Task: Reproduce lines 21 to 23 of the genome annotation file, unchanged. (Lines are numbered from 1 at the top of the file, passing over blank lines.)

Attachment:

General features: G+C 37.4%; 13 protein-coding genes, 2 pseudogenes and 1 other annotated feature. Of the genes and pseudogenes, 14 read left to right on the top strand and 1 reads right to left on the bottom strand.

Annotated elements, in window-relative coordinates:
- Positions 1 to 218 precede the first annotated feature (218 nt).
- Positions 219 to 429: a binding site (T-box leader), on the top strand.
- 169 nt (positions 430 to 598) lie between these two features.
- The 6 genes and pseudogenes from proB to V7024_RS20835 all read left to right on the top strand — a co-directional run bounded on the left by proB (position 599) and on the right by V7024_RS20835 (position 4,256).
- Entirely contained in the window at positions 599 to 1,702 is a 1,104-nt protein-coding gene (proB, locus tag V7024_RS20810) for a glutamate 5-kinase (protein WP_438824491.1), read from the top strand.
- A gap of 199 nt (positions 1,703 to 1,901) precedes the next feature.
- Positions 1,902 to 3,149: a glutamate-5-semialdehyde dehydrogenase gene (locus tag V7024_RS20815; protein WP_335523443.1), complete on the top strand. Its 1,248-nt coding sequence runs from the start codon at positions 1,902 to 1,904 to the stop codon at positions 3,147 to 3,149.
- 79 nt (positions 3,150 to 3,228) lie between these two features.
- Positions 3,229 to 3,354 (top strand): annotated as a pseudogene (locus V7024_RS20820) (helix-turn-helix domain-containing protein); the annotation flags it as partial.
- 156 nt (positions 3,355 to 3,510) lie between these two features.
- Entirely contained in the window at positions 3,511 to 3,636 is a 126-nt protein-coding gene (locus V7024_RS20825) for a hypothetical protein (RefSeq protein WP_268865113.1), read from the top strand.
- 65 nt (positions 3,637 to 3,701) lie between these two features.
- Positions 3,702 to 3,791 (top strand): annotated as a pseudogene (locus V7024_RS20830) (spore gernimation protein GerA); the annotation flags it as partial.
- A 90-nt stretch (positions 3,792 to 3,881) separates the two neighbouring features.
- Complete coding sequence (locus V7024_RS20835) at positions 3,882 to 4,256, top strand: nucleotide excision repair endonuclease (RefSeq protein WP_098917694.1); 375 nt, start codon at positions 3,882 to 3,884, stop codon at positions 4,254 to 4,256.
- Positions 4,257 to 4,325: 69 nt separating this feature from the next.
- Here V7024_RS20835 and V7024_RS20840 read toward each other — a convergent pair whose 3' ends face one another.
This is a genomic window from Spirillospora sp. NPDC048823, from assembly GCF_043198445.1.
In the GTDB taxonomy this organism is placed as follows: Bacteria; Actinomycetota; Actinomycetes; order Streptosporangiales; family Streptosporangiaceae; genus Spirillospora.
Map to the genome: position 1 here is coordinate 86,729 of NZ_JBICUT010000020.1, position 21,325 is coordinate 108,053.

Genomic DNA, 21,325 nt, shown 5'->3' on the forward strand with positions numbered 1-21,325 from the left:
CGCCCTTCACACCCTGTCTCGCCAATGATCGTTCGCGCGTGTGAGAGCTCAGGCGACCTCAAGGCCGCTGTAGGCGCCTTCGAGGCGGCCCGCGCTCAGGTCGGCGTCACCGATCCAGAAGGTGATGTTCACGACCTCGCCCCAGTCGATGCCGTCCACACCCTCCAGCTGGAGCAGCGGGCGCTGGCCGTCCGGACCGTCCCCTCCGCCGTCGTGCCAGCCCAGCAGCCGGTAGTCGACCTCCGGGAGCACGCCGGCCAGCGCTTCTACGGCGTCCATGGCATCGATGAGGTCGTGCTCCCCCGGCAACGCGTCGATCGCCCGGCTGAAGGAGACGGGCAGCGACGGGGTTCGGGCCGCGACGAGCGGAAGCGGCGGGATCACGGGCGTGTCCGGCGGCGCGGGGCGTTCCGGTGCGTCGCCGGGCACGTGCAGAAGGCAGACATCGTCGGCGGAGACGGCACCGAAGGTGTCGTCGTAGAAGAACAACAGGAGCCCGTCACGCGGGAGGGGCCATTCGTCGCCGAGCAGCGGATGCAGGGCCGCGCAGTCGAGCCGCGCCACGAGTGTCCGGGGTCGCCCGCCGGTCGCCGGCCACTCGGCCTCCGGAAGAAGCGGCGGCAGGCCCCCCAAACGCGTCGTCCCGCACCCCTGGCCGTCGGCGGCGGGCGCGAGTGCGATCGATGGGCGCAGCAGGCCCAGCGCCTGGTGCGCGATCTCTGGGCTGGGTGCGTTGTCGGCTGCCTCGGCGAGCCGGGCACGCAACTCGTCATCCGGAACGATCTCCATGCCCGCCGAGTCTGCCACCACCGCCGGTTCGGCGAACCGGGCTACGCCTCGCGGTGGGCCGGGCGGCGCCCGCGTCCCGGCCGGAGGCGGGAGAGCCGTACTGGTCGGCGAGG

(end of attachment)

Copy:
In the GTDB taxonomy this organism is placed as follows: Bacteria; Actinomycetota; Actinomycetes; order Streptosporangiales; family Streptosporangiaceae; genus Spirillospora.
Map to the genome: position 1 here is coordinate 86,729 of NZ_JBICUT010000020.1, position 21,325 is coordinate 108,053.

Genomic DNA, 21,325 nt, shown 5'->3' on the forward strand with positions numbered 1-21,325 from the left: